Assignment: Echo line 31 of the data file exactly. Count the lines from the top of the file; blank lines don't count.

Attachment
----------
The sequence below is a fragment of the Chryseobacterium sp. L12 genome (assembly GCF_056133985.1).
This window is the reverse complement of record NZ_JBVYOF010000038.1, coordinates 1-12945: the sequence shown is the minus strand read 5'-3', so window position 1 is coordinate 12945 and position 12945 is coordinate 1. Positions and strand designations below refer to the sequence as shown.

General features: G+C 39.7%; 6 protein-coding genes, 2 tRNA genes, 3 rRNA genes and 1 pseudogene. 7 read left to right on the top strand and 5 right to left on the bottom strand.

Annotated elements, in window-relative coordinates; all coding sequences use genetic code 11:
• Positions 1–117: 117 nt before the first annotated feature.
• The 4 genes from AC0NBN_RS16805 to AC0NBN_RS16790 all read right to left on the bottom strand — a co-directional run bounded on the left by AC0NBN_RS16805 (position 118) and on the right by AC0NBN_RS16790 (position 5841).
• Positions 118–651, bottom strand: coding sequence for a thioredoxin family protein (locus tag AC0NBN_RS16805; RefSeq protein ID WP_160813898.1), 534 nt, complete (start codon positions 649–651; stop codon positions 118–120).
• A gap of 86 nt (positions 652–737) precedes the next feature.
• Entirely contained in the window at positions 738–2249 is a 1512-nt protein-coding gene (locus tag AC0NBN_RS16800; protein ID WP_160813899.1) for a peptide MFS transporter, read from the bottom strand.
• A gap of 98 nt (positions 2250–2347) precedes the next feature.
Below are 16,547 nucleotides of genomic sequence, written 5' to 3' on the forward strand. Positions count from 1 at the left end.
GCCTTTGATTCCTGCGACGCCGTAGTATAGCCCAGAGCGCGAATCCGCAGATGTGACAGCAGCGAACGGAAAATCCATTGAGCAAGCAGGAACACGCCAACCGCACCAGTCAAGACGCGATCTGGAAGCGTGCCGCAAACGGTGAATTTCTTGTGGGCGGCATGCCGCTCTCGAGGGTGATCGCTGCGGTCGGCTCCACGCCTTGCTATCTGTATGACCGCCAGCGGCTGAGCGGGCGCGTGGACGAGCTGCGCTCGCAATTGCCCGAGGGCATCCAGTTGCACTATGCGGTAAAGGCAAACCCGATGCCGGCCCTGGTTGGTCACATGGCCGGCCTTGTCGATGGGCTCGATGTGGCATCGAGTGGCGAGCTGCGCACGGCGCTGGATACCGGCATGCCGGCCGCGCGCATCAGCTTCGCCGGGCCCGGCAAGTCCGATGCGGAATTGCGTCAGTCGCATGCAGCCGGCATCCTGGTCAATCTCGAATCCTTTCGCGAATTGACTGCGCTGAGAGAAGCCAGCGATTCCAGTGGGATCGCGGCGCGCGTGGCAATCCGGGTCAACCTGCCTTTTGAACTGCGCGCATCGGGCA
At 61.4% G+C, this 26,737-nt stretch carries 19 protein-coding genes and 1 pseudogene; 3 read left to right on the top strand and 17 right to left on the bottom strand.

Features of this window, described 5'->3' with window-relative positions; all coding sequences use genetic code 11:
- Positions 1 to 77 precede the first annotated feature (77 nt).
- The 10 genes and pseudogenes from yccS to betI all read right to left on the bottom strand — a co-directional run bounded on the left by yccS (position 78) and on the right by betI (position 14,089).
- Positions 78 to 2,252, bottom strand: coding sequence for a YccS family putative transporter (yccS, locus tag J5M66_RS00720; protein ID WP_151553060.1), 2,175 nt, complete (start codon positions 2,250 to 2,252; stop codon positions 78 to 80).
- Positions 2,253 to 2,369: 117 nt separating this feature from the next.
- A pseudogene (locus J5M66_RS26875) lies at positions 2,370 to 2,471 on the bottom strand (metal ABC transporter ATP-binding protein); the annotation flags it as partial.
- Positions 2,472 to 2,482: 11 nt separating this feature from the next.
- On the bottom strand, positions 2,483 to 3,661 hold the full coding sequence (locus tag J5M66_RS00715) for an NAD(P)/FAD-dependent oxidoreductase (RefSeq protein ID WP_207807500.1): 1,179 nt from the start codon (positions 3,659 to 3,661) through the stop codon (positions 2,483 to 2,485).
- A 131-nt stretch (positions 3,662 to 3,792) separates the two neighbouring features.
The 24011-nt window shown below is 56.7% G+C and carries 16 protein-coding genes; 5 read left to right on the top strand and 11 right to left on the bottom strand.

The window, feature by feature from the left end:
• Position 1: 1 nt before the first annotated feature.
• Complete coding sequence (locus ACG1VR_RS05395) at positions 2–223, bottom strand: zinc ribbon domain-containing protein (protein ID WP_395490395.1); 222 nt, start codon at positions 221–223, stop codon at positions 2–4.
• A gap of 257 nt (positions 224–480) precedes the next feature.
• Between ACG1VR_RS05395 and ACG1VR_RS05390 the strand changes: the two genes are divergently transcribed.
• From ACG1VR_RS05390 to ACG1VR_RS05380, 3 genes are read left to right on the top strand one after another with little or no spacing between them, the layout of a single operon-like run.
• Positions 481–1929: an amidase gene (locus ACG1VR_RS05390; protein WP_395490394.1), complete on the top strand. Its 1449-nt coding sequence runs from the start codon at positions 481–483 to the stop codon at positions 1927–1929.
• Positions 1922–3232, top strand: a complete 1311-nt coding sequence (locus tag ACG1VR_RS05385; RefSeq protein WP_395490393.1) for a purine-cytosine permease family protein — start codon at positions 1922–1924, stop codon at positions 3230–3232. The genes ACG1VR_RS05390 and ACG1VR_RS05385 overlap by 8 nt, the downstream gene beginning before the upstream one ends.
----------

• Positions 1922–3232, top strand: a complete 1311-nt coding sequence (locus tag ACG1VR_RS05385; RefSeq protein WP_395490393.1) for a purine-cytosine permease family protein — start codon at positions 1922–1924, stop codon at positions 3230–3232. The genes ACG1VR_RS05390 and ACG1VR_RS05385 overlap by 8 nt, the downstream gene beginning before the upstream one ends.